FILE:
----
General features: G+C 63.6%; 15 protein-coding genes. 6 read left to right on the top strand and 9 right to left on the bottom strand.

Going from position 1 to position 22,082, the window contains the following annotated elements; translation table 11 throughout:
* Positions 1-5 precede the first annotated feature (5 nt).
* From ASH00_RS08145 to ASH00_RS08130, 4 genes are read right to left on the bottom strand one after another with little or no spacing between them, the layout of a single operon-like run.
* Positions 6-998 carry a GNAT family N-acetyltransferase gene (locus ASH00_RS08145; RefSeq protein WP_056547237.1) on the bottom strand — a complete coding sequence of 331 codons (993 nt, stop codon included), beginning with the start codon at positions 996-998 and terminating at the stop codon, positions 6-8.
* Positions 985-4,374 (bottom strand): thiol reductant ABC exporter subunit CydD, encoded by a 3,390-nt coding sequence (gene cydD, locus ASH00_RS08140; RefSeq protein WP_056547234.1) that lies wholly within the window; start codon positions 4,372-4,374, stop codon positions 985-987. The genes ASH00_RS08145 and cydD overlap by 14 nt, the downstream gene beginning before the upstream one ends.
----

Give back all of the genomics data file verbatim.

General features: G+C 63.6%; 15 protein-coding genes. 6 read left to right on the top strand and 9 right to left on the bottom strand.

Going from position 1 to position 22,082, the window contains the following annotated elements; translation table 11 throughout:
* Positions 1-5 precede the first annotated feature (5 nt).
* From ASH00_RS08145 to ASH00_RS08130, 4 genes are read right to left on the bottom strand one after another with little or no spacing between them, the layout of a single operon-like run.
* Positions 6-998 carry a GNAT family N-acetyltransferase gene (locus ASH00_RS08145; RefSeq protein WP_056547237.1) on the bottom strand — a complete coding sequence of 331 codons (993 nt, stop codon included), beginning with the start codon at positions 996-998 and terminating at the stop codon, positions 6-8.
* Positions 985-4,374 (bottom strand): thiol reductant ABC exporter subunit CydD, encoded by a 3,390-nt coding sequence (gene cydD, locus ASH00_RS08140; RefSeq protein WP_056547234.1) that lies wholly within the window; start codon positions 4,372-4,374, stop codon positions 985-987. The genes ASH00_RS08145 and cydD overlap by 14 nt, the downstream gene beginning before the upstream one ends.